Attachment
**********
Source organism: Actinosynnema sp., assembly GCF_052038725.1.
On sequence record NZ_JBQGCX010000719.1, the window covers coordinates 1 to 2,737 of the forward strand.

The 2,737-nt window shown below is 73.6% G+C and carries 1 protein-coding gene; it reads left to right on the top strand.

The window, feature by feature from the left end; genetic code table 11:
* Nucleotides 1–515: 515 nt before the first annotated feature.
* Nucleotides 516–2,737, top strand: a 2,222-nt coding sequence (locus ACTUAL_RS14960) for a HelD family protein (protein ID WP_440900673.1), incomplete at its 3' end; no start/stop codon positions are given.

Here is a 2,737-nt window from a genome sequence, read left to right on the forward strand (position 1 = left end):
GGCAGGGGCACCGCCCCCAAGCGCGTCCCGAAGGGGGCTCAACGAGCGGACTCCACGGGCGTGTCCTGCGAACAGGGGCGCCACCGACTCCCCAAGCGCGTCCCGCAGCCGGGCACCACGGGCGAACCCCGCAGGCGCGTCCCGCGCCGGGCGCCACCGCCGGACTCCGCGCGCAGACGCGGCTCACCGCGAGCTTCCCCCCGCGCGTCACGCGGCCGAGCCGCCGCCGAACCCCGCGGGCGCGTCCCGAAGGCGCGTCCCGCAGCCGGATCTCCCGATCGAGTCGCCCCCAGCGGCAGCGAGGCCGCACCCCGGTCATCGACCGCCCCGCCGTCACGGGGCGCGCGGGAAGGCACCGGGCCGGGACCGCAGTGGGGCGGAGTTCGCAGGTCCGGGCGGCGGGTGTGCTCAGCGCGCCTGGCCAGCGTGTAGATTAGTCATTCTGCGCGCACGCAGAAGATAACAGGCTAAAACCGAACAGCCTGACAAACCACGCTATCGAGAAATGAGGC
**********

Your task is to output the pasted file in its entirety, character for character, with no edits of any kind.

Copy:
Source organism: Actinosynnema sp., assembly GCF_052038725.1.
On sequence record NZ_JBQGCX010000719.1, the window covers coordinates 1 to 2,737 of the forward strand.

The 2,737-nt window shown below is 73.6% G+C and carries 1 protein-coding gene; it reads left to right on the top strand.

The window, feature by feature from the left end; genetic code table 11:
* Nucleotides 1–515: 515 nt before the first annotated feature.
* Nucleotides 516–2,737, top strand: a 2,222-nt coding sequence (locus ACTUAL_RS14960) for a HelD family protein (protein ID WP_440900673.1), incomplete at its 3' end; no start/stop codon positions are given.

Here is a 2,737-nt window from a genome sequence, read left to right on the forward strand (position 1 = left end):
GGCAGGGGCACCGCCCCCAAGCGCGTCCCGAAGGGGGCTCAACGAGCGGACTCCACGGGCGTGTCCTGCGAACAGGGGCGCCACCGACTCCCCAAGCGCGTCCCGCAGCCGGGCACCACGGGCGAACCCCGCAGGCGCGTCCCGCGCCGGGCGCCACCGCCGGACTCCGCGCGCAGACGCGGCTCACCGCGAGCTTCCCCCCGCGCGTCACGCGGCCGAGCCGCCGCCGAACCCCGCGGGCGCGTCCCGAAGGCGCGTCCCGCAGCCGGATCTCCCGATCGAGTCGCCCCCAGCGGCAGCGAGGCCGCACCCCGGTCATCGACCGCCCCGCCGTCACGGGGCGCGCGGGAAGGCACCGGGCCGGGACCGCAGTGGGGCGGAGTTCGCAGGTCCGGGCGGCGGGTGTGCTCAGCGCGCCTGGCCAGCGTGTAGATTAGTCATTCTGCGCGCACGCAGAAGATAACAGGCTAAAACCGAACAGCCTGACAAACCACGCTATCGAGAAATGAGGC